purpose; but ordinarily with small articles the the heat of a flame may be used, since the'paper lining greatly helps to diffuse the heat through the whole mass and prevent overheating at any particular spot. Pressure maybe applied by means of screws F or otherwise, and it is obvious that with sufficient pressure the softened rubber will flow and fill out the smallest spaces, even the very pores of the wood from which the article A is carved. In thus pressing, the article A forms the upper die and the mold E the lower die, as shown in Fig. 6, and they must properly register with each other. To obtain this registration mechanicy, some pins or projections a are provided upon the mold-board, as shown in Fig. 2,

v which results in forming the mold E with registering sockets to receive these projections. After the rubber mold is thus formed and the parts have cooled down the article, with the 1 rubber mold adhering-to 1t, can be taken right rubber adheres of paper. water the rubber mold can then out of the mold E, since the pnly to the loose inner lining soakingin cold is a duplicate be readily stripped oil the part A without destroying or marring its minutest details, and after the paper is soaked off and removed the rubber mold is placed back either into the mold E or into the plaster mold 0, making thus a compositeymold. In making plaster castings the inner or rubber portion of the mold is first soaked in water and then placed back into the outer-mold, which it then completely fits, since the slight swelling of the rubber by soaking compensates for the paper which has been removed. .material has hardened the inner or rubber mold is taken from the outer mold and the finished articles detached by carefully peeling off the rubber mold from it. A rubber mold of this character is an entirely new thing in the plastic art, being not only a mold of flexible material in the sense that gelatin is, but being flexible as a whole, which the gelatin mold is not, since gelatin must be associated with a flask or casing of some kind. It will thus be readily understood that my ininvention brings within the scope of the plastic art the commercial production of high reliefs and other work which produced heretofore I in a one-piece mold. Besides, the work produced will perfect copy of the original without restriction to the number of articles that may be produced from the same mold.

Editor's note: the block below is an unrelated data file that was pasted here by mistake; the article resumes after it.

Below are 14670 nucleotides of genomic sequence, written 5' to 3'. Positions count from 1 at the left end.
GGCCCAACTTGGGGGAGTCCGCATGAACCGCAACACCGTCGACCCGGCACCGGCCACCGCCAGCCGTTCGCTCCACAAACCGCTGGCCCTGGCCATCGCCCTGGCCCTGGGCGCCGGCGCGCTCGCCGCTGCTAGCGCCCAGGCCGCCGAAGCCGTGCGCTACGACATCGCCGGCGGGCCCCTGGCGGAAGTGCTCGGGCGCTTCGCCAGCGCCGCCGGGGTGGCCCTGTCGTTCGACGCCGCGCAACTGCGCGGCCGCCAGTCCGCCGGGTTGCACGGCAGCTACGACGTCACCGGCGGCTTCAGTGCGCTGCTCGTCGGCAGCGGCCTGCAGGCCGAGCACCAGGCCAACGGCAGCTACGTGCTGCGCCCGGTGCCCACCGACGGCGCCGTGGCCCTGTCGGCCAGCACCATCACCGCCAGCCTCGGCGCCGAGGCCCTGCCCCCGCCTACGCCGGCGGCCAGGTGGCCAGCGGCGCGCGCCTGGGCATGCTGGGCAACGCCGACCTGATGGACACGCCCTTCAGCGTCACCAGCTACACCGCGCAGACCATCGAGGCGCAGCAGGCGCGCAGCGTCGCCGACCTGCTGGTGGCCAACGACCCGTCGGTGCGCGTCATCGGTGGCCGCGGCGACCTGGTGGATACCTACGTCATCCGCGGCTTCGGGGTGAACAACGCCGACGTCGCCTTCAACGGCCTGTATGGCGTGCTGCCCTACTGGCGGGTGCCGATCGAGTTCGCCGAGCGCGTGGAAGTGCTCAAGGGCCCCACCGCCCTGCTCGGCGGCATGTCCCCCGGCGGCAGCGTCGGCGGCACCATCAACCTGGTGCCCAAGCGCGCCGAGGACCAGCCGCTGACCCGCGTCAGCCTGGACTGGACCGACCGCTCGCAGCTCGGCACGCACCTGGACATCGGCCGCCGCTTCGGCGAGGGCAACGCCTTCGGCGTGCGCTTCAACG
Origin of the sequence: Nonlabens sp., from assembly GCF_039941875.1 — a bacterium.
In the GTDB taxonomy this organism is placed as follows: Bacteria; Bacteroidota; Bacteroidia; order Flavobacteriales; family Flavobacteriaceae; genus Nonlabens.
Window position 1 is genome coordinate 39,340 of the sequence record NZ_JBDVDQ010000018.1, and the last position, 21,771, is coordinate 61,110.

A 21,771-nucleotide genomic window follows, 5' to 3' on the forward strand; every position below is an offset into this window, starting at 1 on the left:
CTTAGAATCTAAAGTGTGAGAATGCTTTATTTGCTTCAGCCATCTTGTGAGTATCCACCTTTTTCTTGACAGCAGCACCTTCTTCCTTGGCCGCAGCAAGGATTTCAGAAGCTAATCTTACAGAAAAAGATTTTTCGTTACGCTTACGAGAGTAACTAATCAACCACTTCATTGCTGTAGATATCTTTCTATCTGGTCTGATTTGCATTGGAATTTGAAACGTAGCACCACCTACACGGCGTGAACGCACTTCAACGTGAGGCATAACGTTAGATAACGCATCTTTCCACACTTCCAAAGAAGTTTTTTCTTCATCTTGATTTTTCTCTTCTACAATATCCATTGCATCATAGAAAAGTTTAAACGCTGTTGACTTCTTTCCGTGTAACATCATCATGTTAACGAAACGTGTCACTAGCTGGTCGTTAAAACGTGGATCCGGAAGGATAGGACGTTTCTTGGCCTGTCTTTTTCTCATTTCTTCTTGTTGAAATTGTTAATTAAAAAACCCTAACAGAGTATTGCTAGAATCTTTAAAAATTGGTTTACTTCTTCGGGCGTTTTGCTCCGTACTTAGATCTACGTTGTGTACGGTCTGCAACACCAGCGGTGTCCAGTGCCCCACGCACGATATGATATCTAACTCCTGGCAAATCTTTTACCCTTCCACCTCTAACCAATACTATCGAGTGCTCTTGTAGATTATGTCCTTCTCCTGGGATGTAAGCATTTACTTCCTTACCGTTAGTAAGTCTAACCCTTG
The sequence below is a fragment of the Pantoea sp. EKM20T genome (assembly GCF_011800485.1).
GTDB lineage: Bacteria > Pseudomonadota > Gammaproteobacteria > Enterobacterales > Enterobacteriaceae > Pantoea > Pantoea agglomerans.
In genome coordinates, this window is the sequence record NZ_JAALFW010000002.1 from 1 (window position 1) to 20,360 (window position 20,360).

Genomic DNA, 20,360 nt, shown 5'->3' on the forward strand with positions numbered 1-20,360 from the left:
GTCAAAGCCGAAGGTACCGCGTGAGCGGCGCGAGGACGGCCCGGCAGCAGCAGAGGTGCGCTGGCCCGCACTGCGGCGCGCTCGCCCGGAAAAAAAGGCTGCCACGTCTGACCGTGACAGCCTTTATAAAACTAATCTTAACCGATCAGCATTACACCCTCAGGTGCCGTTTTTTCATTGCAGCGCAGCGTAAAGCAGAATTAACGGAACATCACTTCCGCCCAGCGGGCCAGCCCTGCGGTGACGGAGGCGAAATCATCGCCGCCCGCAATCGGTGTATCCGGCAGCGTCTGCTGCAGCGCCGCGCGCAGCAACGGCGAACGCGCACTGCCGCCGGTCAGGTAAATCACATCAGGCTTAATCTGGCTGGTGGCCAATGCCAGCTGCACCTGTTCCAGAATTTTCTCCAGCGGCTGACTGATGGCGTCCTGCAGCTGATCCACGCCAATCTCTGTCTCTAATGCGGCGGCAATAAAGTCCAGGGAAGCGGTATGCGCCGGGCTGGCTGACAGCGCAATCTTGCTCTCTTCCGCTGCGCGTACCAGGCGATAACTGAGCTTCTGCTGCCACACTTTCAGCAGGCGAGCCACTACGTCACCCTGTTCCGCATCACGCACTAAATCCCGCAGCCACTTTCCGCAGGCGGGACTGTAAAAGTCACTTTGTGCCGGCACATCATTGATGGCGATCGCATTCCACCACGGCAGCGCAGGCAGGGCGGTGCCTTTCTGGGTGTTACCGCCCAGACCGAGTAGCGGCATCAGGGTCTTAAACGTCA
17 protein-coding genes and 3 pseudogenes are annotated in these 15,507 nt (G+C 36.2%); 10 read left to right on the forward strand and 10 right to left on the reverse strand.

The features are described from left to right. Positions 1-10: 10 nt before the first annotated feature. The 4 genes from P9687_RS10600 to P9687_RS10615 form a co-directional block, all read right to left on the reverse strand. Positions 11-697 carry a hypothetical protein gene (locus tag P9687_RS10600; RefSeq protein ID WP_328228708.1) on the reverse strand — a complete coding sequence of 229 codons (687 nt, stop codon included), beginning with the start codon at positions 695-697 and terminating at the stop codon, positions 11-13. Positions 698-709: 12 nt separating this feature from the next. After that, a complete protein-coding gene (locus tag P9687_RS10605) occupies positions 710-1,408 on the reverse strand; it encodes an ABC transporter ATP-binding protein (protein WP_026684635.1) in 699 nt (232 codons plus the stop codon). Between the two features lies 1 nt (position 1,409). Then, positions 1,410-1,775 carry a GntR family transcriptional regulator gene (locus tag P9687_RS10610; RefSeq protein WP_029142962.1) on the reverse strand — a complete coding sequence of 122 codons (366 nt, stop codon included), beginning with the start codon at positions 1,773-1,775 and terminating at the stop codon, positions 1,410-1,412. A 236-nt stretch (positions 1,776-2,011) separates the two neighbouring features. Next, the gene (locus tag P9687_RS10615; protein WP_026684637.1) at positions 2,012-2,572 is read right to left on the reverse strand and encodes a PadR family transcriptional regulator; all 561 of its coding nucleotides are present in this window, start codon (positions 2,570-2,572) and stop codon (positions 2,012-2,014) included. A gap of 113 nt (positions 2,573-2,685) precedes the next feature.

The method herein described of making the rubber mold could be departed from in many of its details without departing from the scope of the invention, which includes the ultimate production of a rubber mold which has the character of a mere mask or skin, so-

that it is capable of being removed fromthe cast articles much like a well-fitting glove from the hand without injury or damage to either.